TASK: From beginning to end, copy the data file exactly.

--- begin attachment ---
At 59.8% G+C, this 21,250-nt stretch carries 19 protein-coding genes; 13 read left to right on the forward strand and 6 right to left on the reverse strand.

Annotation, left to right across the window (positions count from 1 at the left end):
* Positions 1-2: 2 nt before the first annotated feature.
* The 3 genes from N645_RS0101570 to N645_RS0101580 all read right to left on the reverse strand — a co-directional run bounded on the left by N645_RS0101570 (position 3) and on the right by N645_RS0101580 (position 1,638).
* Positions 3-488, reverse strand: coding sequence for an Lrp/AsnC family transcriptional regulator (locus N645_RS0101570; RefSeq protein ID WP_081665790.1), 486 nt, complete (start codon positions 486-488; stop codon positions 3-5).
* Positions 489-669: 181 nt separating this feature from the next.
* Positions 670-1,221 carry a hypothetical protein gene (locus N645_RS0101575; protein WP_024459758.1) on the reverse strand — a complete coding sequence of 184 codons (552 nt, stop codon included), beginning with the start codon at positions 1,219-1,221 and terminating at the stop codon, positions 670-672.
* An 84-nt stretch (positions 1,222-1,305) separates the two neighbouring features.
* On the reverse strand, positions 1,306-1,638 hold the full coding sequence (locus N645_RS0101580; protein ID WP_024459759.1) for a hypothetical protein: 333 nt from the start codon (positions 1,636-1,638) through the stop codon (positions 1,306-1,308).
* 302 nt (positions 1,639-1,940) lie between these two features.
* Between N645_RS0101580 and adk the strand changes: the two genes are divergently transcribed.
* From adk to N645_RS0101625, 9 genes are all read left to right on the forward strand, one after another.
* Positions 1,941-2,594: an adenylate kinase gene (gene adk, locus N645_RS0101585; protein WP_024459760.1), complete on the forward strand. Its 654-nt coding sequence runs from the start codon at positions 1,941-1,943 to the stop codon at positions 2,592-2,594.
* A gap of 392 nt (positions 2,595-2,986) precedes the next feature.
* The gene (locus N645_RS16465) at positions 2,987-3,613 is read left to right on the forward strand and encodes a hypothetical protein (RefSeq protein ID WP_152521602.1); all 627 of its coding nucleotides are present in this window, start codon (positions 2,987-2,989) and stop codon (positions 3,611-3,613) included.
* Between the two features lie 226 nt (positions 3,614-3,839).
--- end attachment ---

At 59.8% G+C, this 21,250-nt stretch carries 19 protein-coding genes; 13 read left to right on the forward strand and 6 right to left on the reverse strand.

Annotation, left to right across the window (positions count from 1 at the left end):
* Positions 1-2: 2 nt before the first annotated feature.
* The 3 genes from N645_RS0101570 to N645_RS0101580 all read right to left on the reverse strand — a co-directional run bounded on the left by N645_RS0101570 (position 3) and on the right by N645_RS0101580 (position 1,638).
* Positions 3-488, reverse strand: coding sequence for an Lrp/AsnC family transcriptional regulator (locus N645_RS0101570; RefSeq protein ID WP_081665790.1), 486 nt, complete (start codon positions 486-488; stop codon positions 3-5).
* Positions 489-669: 181 nt separating this feature from the next.
* Positions 670-1,221 carry a hypothetical protein gene (locus N645_RS0101575; protein WP_024459758.1) on the reverse strand — a complete coding sequence of 184 codons (552 nt, stop codon included), beginning with the start codon at positions 1,219-1,221 and terminating at the stop codon, positions 670-672.
* An 84-nt stretch (positions 1,222-1,305) separates the two neighbouring features.
* On the reverse strand, positions 1,306-1,638 hold the full coding sequence (locus N645_RS0101580; protein ID WP_024459759.1) for a hypothetical protein: 333 nt from the start codon (positions 1,636-1,638) through the stop codon (positions 1,306-1,308).
* 302 nt (positions 1,639-1,940) lie between these two features.
* Between N645_RS0101580 and adk the strand changes: the two genes are divergently transcribed.
* From adk to N645_RS0101625, 9 genes are all read left to right on the forward strand, one after another.
* Positions 1,941-2,594: an adenylate kinase gene (gene adk, locus N645_RS0101585; protein WP_024459760.1), complete on the forward strand. Its 654-nt coding sequence runs from the start codon at positions 1,941-1,943 to the stop codon at positions 2,592-2,594.
* A gap of 392 nt (positions 2,595-2,986) precedes the next feature.
* The gene (locus N645_RS16465) at positions 2,987-3,613 is read left to right on the forward strand and encodes a hypothetical protein (RefSeq protein ID WP_152521602.1); all 627 of its coding nucleotides are present in this window, start codon (positions 2,987-2,989) and stop codon (positions 3,611-3,613) included.
* Between the two features lie 226 nt (positions 3,614-3,839).